United Way supports community programs

  • May. 11, 2016 2:37 p.m.

United Way Central Alberta gathered at the Youth and Volunteer Centre on May 9th to celebrate the community influence they have fashioned in Red Deer through their partner organizations. The programs supported by the United Way must serve local needs in at least one of these three areas – education, income, or wellness.

In Red Deer alone the United Way ended up investing in four education-based programs including the Youth and Volunteer Centre which just completed a round of three year funding for its Big Brothers Big Sisters, Boys and Girls Club programs and Camp Alexo. Another program receiving funding is the anti-smoking program Butt Ugly. Last year more then 2,500 middle school kids received information that helped increase their capacity to make healthy tobacco-free choices.

Brenda Farwell, chairperson of the Community Impact Council for United Way Central Alberta spoke about the importance of having partners in the community willing to take a stand and make a difference. Farwell added in particular the education portion of the programs supported is about improving the lives of people in the community.

“In the education pillar we seek to invest in programs that get to the root causes of social issues, so that our children’s lives are changed for the better. We consider our agency’s partners, partners in creating a long lasting impact that is improving the lives of our children, youth, family, our disadvantaged, and of course as a whole our great community,” said Farwell.

One example of someone that has been personally influenced by the programs the United Way is funding is William Heaman. Heaman has been involved with the Boys and Girls Club for most of his adolescent years. He explained how growing up with programs such as this helped him come out of his shell and become the person he is today.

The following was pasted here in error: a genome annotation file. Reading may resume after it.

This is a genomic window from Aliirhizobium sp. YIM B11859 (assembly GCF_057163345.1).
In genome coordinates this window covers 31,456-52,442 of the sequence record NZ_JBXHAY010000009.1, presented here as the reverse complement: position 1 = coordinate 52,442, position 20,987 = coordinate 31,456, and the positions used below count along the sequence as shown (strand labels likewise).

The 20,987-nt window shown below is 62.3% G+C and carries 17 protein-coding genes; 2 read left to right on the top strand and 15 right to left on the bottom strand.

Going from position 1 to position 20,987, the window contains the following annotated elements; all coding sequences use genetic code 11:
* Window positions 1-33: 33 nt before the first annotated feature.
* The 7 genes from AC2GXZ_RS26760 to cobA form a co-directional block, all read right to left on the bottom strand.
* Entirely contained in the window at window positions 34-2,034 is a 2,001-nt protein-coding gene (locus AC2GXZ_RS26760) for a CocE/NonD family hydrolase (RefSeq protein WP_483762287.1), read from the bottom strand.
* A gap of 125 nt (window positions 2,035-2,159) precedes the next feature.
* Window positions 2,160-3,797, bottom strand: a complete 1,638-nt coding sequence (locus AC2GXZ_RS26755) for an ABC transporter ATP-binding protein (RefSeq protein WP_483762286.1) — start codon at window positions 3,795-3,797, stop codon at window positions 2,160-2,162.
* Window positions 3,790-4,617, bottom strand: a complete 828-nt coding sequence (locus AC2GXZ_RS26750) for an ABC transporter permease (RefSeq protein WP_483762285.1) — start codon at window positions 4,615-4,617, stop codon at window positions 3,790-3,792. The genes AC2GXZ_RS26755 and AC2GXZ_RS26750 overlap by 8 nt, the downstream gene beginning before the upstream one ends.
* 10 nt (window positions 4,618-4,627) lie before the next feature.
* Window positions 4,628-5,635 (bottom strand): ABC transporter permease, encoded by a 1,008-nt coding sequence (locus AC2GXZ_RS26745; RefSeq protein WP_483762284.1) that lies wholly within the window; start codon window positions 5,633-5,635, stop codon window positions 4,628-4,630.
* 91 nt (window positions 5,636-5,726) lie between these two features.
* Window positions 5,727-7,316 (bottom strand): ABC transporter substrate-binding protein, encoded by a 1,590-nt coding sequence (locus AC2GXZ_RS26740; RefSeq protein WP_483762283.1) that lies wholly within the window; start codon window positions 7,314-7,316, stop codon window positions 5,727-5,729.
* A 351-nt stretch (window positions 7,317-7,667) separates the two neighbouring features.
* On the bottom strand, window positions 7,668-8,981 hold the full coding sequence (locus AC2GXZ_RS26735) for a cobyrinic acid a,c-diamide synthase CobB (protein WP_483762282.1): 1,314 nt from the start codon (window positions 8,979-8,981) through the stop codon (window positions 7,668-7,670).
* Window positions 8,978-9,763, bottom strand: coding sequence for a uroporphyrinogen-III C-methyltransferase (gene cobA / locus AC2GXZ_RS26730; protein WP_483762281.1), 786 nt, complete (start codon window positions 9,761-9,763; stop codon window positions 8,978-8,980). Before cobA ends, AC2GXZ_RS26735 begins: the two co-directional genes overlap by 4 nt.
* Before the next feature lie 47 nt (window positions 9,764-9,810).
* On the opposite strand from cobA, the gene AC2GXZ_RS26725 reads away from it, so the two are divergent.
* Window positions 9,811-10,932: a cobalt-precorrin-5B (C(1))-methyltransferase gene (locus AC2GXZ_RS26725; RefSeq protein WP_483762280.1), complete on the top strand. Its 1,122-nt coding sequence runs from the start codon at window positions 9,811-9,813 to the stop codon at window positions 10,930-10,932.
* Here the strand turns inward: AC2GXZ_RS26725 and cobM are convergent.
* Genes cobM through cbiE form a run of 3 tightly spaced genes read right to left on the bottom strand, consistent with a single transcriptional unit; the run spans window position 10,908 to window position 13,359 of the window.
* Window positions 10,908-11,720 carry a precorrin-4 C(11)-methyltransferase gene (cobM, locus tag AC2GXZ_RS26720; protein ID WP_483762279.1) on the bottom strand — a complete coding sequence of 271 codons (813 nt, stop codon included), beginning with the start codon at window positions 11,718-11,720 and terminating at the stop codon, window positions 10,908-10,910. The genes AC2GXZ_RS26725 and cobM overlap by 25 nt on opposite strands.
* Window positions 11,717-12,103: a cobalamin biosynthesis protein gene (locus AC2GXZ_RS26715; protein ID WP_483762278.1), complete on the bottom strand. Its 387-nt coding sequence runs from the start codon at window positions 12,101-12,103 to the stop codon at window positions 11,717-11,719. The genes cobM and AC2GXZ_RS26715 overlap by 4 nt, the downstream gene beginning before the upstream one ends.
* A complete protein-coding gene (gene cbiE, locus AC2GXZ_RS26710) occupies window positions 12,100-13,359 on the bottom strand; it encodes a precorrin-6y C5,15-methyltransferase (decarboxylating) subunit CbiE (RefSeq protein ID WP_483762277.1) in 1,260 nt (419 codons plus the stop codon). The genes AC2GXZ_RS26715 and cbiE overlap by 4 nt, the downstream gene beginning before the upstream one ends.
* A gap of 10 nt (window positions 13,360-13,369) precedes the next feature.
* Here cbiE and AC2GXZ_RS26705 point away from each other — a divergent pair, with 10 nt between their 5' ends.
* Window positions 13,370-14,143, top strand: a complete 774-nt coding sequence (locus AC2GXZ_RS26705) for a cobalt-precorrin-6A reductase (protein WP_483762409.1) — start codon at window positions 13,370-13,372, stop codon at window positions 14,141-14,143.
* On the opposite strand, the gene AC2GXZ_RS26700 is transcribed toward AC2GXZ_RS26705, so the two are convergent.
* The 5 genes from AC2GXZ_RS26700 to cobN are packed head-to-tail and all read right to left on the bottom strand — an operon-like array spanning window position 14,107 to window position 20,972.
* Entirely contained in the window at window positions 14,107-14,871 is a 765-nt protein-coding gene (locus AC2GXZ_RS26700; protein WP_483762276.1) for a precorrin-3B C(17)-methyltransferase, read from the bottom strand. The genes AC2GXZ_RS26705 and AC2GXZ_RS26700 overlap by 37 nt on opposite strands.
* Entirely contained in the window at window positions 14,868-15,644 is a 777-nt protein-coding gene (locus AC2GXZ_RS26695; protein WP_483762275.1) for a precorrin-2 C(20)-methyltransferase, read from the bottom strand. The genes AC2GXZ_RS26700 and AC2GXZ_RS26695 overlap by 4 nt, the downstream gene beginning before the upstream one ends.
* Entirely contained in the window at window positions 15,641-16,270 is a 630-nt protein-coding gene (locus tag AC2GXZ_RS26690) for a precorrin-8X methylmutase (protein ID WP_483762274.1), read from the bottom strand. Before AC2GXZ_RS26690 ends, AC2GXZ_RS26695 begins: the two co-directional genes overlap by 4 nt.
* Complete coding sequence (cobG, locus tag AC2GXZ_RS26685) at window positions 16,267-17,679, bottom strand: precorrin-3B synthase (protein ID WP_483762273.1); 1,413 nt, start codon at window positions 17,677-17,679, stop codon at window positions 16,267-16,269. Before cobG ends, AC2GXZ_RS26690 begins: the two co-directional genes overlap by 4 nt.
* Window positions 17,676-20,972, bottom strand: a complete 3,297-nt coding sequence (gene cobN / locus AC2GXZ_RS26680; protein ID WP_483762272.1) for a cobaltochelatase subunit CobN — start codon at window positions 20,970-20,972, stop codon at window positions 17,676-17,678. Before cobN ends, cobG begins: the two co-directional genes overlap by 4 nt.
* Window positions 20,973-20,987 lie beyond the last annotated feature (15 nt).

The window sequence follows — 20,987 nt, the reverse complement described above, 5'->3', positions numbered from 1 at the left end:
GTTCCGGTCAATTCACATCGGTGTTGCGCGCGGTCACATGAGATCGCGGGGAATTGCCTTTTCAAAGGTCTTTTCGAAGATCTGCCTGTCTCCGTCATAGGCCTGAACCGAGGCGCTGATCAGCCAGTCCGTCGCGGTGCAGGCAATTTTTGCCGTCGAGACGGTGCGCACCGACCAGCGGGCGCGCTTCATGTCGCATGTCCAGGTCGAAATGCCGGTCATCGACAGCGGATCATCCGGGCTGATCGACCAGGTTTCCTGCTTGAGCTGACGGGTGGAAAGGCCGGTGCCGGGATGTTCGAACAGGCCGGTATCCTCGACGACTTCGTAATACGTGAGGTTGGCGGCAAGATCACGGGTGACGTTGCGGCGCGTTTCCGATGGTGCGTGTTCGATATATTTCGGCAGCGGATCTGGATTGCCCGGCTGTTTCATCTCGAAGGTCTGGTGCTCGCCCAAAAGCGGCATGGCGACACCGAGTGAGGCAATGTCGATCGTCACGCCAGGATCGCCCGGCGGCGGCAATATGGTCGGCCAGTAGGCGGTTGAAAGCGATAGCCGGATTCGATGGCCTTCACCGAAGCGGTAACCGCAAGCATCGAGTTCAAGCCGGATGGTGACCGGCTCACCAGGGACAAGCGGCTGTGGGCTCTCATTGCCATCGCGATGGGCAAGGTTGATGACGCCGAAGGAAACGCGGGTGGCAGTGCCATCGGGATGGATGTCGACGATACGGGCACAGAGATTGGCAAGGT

“I’ve been involved since I was six and since then they have always encouraged me to do my best. They have helped with my personal skills and social anxiety like shyness. I used to be a person that wouldn’t talk to anybody and I used to be a shut out. I’ve gained a lot of friends that I probably wouldn’t have without these programs,” said Heaman.

Heaman is a business administration student at Red Deer College and is still involved with the Boys and Girls Club through his volunteer work. One of the major ways that Heaman stays involved is through the haunted house the program puts on every Halloween. He added one of the major reasons why he does what he does is to ensure that his impact is left on the organization and that he will be a positive influence on kids going through the program like the volunteers were when he was growing up.

“The reason why I’m still involved and why I still volunteer is because I want to have the effect on kids and youth that I had through the program myself.”

For more information on the Ccmmunity impact programs United Way supports, check out www.caunitedway.ca.


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